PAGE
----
Do you offer private rooms? If so, what is the cost?
Good Samaritan Hospital has seven private rooms that are available to our patients at no extra charge. There are six additional private rooms on our newly refurbished maternity wing that cost $225 per night. These rooms include television and phone service, complimentary meals for the patient and their significant other, as well as other amenities, such as a small fridge and a hair dryer.
Do you offer prenatal, sibling or other classes?
Good Samaritan offers a robust perinatal education program for parents and parents-to-be. It starts with an Early Pregnancy class to prepare the expectant couple for what lies in the months ahead. We offer a comprehensive Childbirth Preparation course (Lamaze) to educate and prepare first-time parents. A shorter “refresher” course is available to remind parents of the breathing, relaxation and labor support techniques they learned from their first birth. There are also individual classes, which cover preparing couples for baby care and an introduction to breast-feeding. There’s a big brother/Big sister class to help prepare children for the new addition, as well as a grandparents class with information on advances in child care and how to baby-proof your home. Additionally, there are classes to offer assistance once your baby arrives. This includes a support group for women who are experiencing depression or anxiety during pregnancy or after birth. We also offer a Breast-feeding Café, New Mother’s Support Group, infant massage classes and breast pump rentals.
What special things do you do for the mother and baby?
After welcoming their baby into the world, new parents at Good Samaritan can announce their bundle of joy to the entire hospital by pushing a button in the delivery room that plays a lullaby throughout the building. We recognize the first boy and girl born each year at Good Samaritan with two gift baskets from local businesses filled with goodies for the parents and their newborn. On Mother’s Day, we recognize all of our new moms with flowers and a special commemorative Mother’s Day poem. During Easter, Halloween and Christmas, our volunteers make soft, cuddly eggs, pumpkins and stockings to swaddle our holiday newborns.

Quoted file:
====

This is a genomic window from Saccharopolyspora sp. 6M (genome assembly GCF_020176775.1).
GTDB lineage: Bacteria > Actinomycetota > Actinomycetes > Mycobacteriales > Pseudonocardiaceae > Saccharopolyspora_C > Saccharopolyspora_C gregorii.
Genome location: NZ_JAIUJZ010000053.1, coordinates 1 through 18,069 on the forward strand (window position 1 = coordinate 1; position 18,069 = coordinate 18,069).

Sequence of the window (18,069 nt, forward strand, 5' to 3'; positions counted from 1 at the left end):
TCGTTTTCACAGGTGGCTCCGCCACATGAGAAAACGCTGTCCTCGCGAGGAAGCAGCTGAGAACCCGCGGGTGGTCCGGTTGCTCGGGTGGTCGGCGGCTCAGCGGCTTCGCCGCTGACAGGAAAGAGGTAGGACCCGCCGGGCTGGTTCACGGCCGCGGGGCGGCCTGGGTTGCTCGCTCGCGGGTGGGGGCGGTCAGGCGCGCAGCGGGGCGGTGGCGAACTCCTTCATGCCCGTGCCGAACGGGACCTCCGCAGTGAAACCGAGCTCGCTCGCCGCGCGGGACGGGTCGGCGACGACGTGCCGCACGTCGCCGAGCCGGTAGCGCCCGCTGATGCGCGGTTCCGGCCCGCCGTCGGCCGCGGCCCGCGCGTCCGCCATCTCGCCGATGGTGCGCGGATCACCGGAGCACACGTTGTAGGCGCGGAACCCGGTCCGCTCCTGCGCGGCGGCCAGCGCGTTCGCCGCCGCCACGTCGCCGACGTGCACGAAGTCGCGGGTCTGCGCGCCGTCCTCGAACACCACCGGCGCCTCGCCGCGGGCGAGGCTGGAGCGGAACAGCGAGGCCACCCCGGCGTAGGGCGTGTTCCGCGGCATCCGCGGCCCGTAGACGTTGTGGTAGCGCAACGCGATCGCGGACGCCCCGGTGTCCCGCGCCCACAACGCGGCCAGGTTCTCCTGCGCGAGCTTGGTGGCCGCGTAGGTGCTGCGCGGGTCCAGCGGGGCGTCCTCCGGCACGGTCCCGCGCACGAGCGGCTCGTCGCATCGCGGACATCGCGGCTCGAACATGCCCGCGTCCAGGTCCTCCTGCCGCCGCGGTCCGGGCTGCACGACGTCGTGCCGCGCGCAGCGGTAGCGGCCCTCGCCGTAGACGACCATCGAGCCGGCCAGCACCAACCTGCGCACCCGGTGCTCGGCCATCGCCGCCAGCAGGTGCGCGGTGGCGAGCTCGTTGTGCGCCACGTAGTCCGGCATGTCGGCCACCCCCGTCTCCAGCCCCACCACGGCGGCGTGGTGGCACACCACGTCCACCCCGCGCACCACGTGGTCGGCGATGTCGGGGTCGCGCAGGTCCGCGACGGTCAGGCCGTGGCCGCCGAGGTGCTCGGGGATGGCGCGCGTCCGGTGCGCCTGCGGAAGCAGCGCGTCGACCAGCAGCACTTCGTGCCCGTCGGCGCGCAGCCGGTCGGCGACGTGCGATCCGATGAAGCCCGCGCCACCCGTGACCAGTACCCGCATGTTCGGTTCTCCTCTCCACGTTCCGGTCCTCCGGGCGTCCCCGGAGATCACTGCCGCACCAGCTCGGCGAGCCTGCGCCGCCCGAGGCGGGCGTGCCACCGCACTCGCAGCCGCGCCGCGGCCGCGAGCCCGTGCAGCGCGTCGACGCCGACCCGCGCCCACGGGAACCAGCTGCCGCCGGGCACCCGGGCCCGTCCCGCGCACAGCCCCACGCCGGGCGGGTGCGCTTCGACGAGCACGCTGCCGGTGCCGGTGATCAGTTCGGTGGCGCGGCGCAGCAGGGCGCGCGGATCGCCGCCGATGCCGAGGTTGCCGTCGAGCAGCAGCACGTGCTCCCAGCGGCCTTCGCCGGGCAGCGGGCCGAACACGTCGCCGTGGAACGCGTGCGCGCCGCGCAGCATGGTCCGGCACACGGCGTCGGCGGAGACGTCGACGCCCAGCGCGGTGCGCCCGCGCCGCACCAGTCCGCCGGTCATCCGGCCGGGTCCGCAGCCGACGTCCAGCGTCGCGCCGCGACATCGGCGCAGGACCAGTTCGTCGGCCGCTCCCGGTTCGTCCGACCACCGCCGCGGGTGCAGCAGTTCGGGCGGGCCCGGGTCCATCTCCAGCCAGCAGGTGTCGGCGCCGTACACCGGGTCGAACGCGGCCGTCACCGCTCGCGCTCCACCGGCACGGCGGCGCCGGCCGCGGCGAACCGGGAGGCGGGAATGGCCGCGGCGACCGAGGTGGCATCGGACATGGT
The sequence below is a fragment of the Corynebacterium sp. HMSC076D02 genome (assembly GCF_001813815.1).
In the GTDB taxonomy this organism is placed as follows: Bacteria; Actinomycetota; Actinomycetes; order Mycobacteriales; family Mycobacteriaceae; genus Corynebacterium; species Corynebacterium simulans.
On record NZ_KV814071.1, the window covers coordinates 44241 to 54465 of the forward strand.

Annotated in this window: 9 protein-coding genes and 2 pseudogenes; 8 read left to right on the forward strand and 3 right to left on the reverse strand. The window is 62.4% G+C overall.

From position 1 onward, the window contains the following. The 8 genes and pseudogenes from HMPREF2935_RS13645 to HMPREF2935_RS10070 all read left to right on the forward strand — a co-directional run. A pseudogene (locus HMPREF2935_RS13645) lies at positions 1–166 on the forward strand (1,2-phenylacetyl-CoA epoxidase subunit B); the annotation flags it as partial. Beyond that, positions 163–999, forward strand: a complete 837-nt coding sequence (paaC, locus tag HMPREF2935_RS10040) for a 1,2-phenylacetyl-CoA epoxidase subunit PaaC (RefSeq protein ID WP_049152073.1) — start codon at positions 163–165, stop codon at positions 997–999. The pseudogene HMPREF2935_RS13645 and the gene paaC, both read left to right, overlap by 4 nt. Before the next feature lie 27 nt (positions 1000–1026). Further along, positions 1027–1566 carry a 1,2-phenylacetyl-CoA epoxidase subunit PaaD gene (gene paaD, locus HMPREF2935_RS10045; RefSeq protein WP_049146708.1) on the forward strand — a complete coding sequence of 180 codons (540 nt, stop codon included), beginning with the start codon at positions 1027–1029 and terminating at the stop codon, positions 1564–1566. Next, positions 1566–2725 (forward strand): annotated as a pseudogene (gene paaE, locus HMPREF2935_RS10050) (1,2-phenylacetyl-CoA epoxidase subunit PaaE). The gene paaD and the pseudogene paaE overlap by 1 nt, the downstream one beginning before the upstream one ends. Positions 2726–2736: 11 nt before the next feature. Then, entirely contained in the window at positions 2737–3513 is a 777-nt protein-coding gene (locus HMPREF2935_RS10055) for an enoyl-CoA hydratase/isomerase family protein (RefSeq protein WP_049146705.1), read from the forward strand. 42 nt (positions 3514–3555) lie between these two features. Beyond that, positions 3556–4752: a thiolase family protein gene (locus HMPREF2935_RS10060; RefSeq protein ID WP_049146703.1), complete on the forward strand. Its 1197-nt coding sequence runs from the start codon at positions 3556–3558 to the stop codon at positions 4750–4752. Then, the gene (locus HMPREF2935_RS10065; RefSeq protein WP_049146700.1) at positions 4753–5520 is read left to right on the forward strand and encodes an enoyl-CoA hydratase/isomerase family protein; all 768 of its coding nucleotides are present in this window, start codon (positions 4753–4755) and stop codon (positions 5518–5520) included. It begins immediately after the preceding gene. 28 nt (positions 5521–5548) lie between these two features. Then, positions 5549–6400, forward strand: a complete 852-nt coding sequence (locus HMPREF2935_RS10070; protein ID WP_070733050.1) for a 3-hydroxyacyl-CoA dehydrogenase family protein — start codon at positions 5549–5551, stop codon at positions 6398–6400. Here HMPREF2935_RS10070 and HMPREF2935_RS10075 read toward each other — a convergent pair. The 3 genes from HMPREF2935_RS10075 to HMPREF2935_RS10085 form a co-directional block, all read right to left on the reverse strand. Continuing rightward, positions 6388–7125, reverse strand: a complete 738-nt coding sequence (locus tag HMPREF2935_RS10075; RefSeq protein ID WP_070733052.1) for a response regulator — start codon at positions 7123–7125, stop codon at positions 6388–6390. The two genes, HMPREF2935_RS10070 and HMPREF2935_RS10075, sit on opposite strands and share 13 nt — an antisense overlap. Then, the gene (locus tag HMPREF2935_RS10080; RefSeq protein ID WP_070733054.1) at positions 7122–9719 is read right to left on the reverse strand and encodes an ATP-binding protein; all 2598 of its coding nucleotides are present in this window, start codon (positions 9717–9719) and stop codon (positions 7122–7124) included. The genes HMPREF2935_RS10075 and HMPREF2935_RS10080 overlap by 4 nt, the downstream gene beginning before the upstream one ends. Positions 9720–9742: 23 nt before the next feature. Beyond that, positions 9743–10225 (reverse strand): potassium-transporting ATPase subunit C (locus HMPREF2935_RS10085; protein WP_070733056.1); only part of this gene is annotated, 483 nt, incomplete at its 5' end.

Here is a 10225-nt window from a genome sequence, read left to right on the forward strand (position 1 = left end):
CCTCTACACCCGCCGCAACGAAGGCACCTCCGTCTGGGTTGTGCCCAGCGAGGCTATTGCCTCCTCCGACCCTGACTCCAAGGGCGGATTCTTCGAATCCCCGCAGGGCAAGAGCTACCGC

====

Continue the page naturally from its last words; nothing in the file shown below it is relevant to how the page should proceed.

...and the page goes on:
Do you have an on-site neonatal intensive care unit (NICU)?
Yes, we have a Level III NICU as designated by the New York State Department of Health. It is the largest neonatal center on the South Shore of Long Island, treating approximately 500 infants each year. The 16-bed facility provides a broad spectrum of specialized multidisciplinary intensive care services for infants as young as 23 weeks and as small as 1 pound at birth. A neonatologist is in the hospital 24 hours a day, seven days a week to attend to all high-risk deliveries, provide medical care, and support infants and their families.
Do you have a labor and delivery room?
Yes, there are seven labor and delivery rooms, in addition to two operating rooms dedicated to the unit. There are also seven antepartum beds and three beds for triage.
Are doulas or midwives allowed?
Doulas are welcome at Good Samaritan and allowed to serve as labor support. Midwives are not permitted.
What kind of security measures do you have in place to make sure the baby is safe?
Good Samaritan maintains an infant alarm system to keep our tiniest patients and their families safe.
Is there a breast-feeding coach and lactation consultant available on-site? Does the hospital support breast- and/or bottle feeding?
Good Samaritan’s breast-feeding program provides patients with staff that are certified breastfeeding counselors. Additionally, we have several full and part-time international board-certified lactation consultants who are available to answer any questions and assist with techniques as you develop a bond with your newborn. Good Samaritan was one of two Long Island facilities recognized by the International Board of Lactation Consultant Examiners (IBLCE) and the International Lactation Consultant Association (ILCA) for excellence in lactation care. While we offer a wide range of services and resources geared toward breast-feeding, we also understand that every family has different needs. As a result, we also offer services and resources to assist new parents with bottle-feeding and supplementation.
Is videotaping/photographing the birth allowed? A photographer for newborns available?